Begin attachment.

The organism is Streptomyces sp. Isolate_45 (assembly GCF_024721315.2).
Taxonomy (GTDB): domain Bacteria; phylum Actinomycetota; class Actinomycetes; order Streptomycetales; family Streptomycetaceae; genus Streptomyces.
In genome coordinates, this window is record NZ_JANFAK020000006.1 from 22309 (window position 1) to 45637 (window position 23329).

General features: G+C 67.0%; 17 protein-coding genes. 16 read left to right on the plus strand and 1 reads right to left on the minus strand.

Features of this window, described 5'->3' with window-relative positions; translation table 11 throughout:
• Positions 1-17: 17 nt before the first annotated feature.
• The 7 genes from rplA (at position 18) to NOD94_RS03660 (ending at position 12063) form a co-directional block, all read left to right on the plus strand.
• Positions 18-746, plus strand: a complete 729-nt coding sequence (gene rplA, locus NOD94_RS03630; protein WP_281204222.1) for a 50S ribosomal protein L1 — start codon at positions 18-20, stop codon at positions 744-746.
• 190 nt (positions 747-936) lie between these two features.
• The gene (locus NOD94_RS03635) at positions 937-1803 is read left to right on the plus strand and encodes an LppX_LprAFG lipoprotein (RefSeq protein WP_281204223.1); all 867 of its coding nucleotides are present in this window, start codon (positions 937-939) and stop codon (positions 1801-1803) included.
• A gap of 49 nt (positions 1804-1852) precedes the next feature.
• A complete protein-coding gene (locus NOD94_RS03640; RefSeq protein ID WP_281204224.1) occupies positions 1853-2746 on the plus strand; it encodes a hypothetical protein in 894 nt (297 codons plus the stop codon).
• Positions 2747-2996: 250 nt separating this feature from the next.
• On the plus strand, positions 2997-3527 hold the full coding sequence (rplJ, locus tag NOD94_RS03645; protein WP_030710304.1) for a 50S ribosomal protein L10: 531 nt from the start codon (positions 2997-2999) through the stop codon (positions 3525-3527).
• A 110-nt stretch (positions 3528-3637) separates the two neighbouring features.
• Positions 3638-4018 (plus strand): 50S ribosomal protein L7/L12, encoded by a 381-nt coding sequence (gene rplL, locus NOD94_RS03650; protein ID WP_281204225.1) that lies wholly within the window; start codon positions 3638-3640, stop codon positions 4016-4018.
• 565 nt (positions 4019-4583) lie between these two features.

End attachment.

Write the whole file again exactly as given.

The organism is Streptomyces sp. Isolate_45 (assembly GCF_024721315.2).
Taxonomy (GTDB): domain Bacteria; phylum Actinomycetota; class Actinomycetes; order Streptomycetales; family Streptomycetaceae; genus Streptomyces.
In genome coordinates, this window is record NZ_JANFAK020000006.1 from 22309 (window position 1) to 45637 (window position 23329).

General features: G+C 67.0%; 17 protein-coding genes. 16 read left to right on the plus strand and 1 reads right to left on the minus strand.

Features of this window, described 5'->3' with window-relative positions; translation table 11 throughout:
• Positions 1-17: 17 nt before the first annotated feature.
• The 7 genes from rplA (at position 18) to NOD94_RS03660 (ending at position 12063) form a co-directional block, all read left to right on the plus strand.
• Positions 18-746, plus strand: a complete 729-nt coding sequence (gene rplA, locus NOD94_RS03630; protein WP_281204222.1) for a 50S ribosomal protein L1 — start codon at positions 18-20, stop codon at positions 744-746.
• 190 nt (positions 747-936) lie between these two features.
• The gene (locus NOD94_RS03635) at positions 937-1803 is read left to right on the plus strand and encodes an LppX_LprAFG lipoprotein (RefSeq protein WP_281204223.1); all 867 of its coding nucleotides are present in this window, start codon (positions 937-939) and stop codon (positions 1801-1803) included.
• A gap of 49 nt (positions 1804-1852) precedes the next feature.
• A complete protein-coding gene (locus NOD94_RS03640; RefSeq protein ID WP_281204224.1) occupies positions 1853-2746 on the plus strand; it encodes a hypothetical protein in 894 nt (297 codons plus the stop codon).
• Positions 2747-2996: 250 nt separating this feature from the next.
• On the plus strand, positions 2997-3527 hold the full coding sequence (rplJ, locus tag NOD94_RS03645; protein WP_030710304.1) for a 50S ribosomal protein L10: 531 nt from the start codon (positions 2997-2999) through the stop codon (positions 3525-3527).
• A 110-nt stretch (positions 3528-3637) separates the two neighbouring features.
• Positions 3638-4018 (plus strand): 50S ribosomal protein L7/L12, encoded by a 381-nt coding sequence (gene rplL, locus NOD94_RS03650; protein ID WP_281204225.1) that lies wholly within the window; start codon positions 3638-3640, stop codon positions 4016-4018.
• 565 nt (positions 4019-4583) lie between these two features.